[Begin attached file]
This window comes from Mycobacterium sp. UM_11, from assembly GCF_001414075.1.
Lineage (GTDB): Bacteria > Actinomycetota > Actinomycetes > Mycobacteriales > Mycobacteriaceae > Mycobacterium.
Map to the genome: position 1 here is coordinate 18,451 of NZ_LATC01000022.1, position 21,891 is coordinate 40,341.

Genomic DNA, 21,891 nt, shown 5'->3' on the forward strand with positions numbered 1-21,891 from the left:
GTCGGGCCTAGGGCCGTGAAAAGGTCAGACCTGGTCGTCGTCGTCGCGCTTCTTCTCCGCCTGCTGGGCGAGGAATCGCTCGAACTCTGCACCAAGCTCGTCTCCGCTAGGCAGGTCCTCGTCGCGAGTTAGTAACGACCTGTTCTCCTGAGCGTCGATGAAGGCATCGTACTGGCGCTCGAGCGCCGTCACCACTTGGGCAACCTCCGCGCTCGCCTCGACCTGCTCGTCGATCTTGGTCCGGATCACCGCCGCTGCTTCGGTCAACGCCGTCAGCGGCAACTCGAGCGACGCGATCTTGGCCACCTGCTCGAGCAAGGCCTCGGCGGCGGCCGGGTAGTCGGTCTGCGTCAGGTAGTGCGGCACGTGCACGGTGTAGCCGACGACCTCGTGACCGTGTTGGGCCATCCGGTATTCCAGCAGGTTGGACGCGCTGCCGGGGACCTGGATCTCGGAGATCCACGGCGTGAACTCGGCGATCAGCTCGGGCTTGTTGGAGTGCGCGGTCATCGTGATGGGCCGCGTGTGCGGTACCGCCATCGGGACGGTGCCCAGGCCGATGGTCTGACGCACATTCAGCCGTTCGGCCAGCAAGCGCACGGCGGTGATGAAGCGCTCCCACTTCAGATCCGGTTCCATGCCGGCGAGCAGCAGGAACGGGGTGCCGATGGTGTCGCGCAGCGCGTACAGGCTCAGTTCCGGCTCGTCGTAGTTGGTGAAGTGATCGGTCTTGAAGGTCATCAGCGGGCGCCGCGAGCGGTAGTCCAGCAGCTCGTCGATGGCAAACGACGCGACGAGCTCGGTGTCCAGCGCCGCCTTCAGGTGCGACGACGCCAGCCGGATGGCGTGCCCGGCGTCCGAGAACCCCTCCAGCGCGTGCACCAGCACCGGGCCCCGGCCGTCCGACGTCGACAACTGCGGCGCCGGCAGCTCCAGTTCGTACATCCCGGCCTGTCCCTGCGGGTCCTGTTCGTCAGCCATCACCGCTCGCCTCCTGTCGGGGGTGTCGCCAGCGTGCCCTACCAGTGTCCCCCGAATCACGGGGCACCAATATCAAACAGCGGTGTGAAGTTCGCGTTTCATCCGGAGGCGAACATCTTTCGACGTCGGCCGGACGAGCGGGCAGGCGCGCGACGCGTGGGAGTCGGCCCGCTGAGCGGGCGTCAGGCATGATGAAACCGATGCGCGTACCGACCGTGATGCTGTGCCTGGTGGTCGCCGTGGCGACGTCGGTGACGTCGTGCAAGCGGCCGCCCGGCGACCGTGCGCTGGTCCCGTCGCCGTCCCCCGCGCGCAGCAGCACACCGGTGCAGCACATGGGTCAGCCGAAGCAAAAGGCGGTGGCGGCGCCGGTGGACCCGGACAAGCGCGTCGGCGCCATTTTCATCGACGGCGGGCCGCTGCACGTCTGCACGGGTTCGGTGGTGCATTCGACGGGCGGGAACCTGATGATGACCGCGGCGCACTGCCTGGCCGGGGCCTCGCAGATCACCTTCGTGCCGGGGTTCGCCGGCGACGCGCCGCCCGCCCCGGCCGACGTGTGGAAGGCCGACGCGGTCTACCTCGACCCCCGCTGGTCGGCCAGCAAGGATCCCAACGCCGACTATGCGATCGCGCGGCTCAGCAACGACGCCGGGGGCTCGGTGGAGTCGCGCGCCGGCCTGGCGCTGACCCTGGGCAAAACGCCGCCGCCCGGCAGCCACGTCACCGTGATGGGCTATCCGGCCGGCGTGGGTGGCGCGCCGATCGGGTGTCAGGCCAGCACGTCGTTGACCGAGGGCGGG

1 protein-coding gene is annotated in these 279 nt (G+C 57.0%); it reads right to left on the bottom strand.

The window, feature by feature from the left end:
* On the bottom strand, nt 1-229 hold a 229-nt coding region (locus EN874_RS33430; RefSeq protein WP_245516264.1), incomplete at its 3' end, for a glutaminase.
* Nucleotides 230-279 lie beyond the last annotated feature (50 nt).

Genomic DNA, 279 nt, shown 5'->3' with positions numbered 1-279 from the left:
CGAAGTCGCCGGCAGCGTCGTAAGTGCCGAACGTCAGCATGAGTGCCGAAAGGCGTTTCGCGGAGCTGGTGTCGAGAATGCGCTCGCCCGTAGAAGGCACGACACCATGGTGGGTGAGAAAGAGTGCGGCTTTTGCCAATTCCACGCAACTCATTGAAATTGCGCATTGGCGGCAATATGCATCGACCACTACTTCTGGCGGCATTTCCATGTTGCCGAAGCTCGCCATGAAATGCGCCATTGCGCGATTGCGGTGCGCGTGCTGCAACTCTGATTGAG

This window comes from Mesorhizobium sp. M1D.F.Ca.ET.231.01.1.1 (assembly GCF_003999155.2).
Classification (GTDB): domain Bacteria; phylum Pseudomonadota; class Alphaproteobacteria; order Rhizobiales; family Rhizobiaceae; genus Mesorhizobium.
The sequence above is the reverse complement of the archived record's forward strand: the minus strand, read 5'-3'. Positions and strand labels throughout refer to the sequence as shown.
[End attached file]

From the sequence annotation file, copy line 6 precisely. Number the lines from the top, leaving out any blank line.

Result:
1 protein-coding gene is annotated in these 279 nt (G+C 57.0%); it reads right to left on the bottom strand.